auhll57
      • 1 Year Ago
      I have a 1999 Dodge Grand Caravan Sport with over 238,000 miles on it. Last year the air bag light came on then about 6 months later the cruise control and horn stopped working. Went on the internet and found a recall of the "clock spring" in the steering wheel. Called the 1-800 number on a Sunday afternoon and actually got a real person from Chrysler to answer and she set up an appointment for the recall for free. So you just never know when someone will bring "it" by for their recall.
        icerabbit
        • 1 Year Ago
        @auhll57
        Mine was the other way around. We were notified of that recall, via a snail mail yellow card, years ago. It stated there was a recall and to take the vehicle in IF / WHEN the airbag light remained illuminated. If not, then not needed. I lost audio control, then cruise control and then the horn, probably over the course of two years, maybe even longer. Never putting the two together or having known what/where that clock spring is, I didn't want to spend money on fixing the steering wheel (though I hated not having a horn for emergencies) as the van is getting up there in miles & age, and I'm saving for a replacement vehicle; so I just kept driving it. Then suddenly the airbag light remained on. Pulled out the recall card. Made a dealer appointment for service. The nearest dealer wanted two appointments! One to verify the issue + order the parts, then bring it in for actual service. Took it to the second closest Chrysler dealer, on a scheduled appointment (to be 1 hr long) and waited 5 hours ( came in by 9 & left after 2pm ) Anyhow. By magic everything on my steering wheel was working again!
      tiger
      • 1 Year Ago
      Guessing that at least 10% of these cars are probably out of service, sitting in a salvage yard due to accident, neglect or mechanical... So, assuming stated statistics, only 5% of the cars would still be left on the road. GM should offer free oil changes or other services to get the stragglers in after the dust settles and most cars are repaired. I think they should offer a mobile repair sercive on these as well. The repair only takes a couple common hand tools and can be fixed in a parking lot or driveway in less than 30 minutes.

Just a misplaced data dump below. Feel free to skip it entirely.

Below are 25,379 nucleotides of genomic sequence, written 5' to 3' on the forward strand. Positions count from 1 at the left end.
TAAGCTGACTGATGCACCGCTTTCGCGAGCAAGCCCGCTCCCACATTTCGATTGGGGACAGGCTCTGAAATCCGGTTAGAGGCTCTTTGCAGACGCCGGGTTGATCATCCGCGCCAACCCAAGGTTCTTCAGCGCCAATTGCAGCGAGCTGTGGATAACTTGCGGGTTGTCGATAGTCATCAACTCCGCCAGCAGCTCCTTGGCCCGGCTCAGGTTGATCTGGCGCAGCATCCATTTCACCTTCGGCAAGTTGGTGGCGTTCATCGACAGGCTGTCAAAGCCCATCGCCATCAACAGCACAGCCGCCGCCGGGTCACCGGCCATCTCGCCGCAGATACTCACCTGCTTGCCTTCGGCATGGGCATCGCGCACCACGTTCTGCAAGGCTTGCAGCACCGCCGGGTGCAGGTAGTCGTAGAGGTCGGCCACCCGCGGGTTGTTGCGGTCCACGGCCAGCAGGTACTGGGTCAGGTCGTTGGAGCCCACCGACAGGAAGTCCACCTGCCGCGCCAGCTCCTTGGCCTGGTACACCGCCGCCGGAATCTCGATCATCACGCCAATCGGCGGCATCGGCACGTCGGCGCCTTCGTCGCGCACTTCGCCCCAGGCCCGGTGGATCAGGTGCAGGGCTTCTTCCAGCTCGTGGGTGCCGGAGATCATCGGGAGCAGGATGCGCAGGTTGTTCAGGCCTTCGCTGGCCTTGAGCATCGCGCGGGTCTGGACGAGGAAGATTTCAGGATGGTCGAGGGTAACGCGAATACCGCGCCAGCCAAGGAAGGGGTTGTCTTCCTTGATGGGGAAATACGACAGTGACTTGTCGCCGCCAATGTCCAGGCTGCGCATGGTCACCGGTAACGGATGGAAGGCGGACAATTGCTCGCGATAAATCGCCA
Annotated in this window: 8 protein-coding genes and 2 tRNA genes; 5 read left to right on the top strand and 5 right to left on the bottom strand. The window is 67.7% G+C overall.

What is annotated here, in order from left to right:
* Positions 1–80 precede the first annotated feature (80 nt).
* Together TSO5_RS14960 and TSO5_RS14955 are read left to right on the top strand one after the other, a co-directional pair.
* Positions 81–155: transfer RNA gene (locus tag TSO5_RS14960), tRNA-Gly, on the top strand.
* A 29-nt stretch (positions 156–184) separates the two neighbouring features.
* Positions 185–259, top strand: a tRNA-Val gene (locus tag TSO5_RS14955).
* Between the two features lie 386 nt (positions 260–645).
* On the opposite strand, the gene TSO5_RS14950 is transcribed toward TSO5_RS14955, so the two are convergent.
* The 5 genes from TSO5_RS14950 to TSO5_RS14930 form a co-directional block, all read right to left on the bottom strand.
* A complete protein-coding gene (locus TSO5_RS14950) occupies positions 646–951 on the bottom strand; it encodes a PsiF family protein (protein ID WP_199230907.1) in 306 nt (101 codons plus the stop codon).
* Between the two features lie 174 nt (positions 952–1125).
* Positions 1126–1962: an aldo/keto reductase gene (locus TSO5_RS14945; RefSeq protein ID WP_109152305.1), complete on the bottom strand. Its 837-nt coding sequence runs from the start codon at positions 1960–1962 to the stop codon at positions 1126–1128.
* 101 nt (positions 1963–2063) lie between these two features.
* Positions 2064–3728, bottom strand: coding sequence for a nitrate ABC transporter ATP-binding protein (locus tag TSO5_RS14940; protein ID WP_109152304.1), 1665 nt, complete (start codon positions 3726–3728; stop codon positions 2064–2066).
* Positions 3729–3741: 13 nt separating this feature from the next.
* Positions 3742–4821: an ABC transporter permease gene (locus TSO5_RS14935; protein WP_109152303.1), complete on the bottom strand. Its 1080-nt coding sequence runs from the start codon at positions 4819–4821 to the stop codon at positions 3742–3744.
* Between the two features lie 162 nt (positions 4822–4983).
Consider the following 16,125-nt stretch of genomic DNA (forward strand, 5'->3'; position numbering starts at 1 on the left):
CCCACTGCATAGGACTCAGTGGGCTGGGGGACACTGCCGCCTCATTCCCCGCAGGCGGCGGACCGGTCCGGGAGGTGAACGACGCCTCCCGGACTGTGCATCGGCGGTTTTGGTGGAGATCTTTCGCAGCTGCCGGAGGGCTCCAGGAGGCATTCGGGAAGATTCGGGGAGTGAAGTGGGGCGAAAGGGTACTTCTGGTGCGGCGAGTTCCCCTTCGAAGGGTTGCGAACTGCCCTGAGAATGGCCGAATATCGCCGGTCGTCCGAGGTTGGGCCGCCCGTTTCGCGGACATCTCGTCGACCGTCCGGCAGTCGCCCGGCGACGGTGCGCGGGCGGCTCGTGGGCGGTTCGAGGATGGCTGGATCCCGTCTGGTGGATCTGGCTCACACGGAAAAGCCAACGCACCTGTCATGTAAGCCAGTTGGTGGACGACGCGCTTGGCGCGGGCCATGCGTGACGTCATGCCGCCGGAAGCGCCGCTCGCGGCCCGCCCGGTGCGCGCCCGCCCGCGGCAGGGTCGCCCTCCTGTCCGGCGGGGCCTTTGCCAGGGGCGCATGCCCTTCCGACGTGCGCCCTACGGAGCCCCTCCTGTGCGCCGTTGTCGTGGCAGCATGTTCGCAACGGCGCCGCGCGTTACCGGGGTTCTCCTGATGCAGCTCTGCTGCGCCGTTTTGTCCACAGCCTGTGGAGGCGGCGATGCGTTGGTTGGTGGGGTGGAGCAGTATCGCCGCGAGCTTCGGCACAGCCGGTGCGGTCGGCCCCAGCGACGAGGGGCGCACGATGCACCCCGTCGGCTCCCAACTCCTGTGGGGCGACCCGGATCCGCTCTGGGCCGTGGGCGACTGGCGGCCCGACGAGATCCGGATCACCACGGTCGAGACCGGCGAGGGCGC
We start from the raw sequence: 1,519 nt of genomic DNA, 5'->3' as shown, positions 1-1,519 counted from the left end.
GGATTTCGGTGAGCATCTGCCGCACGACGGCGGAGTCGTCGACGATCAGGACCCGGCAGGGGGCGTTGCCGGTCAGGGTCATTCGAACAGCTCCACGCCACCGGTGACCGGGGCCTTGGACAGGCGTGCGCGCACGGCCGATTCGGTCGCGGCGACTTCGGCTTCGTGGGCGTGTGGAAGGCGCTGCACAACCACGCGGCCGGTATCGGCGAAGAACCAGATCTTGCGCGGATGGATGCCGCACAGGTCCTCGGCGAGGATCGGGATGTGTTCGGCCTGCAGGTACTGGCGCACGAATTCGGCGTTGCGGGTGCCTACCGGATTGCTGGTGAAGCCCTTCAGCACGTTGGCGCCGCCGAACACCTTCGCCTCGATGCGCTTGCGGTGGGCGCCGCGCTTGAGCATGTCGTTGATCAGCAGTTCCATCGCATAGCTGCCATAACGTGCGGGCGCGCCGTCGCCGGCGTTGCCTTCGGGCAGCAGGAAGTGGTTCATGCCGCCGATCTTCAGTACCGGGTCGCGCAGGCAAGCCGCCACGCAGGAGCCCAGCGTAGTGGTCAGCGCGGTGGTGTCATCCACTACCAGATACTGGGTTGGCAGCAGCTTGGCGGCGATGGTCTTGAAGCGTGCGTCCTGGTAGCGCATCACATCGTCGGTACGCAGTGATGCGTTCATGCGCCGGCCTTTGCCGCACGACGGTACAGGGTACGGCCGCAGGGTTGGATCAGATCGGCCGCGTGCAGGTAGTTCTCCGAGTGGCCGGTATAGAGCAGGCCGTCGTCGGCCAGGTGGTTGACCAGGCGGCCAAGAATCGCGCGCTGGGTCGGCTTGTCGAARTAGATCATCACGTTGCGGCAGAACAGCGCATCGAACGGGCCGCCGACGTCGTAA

SloopJohnB
        • 1 Year Ago
        @tiger
        ??? Probably 70% or more of these cars are still in service. If the were Toyota Corrollas, probably 80-90%.
          tiger
          • 1 Year Ago
          @SloopJohnB
          Had a Corolla once. I bought it new and put 70,000 miles on it in 4 years. I changed the oil every 3,000 - 5,000 miles but the engine still sludged up. Toyota rolled over on even though this was a known problem and I had every single oil change done at the SAME Toyota dealer with all the service records to prove it. Scrapped the car. I bought a new Cobalt. 260,000 miles later, never, ever, ever a problem. I am still driving it and plan to until it croaks on me. In other words, not sure I believe your 80-90%.
          blasds78
          • 1 Year Ago
          @SloopJohnB
          I had a Grand Am once. At 80k primarily highway miles, the transmission was replaced. It was replaced (not rebuilt) again at 105k miles. After the second new transmission, the 4 year old car was traded for a Camry that's still in service with 315k miles, with only scheduled and routine maintenance. So...does that offset your point (whatever it was?) High mileage cars can be found in any brand.
          jtav2002
          • 1 Year Ago
          @SloopJohnB
          I love people who don't believe someones statistic because they had ONE car that failed them.
        carboy55
        • 1 Year Ago
        @tiger
        Had a Lumina once. By 110,000 miles the interior had crevices wide enough to lose my wallet in. Transmission solenoid went out three times before I sold it to some poor sucker.
          • 1 Year Ago
          @carboy55
          [blocked]
      Matt Frawley
      • 1 Year Ago
      it will be never a classic Cobalt future.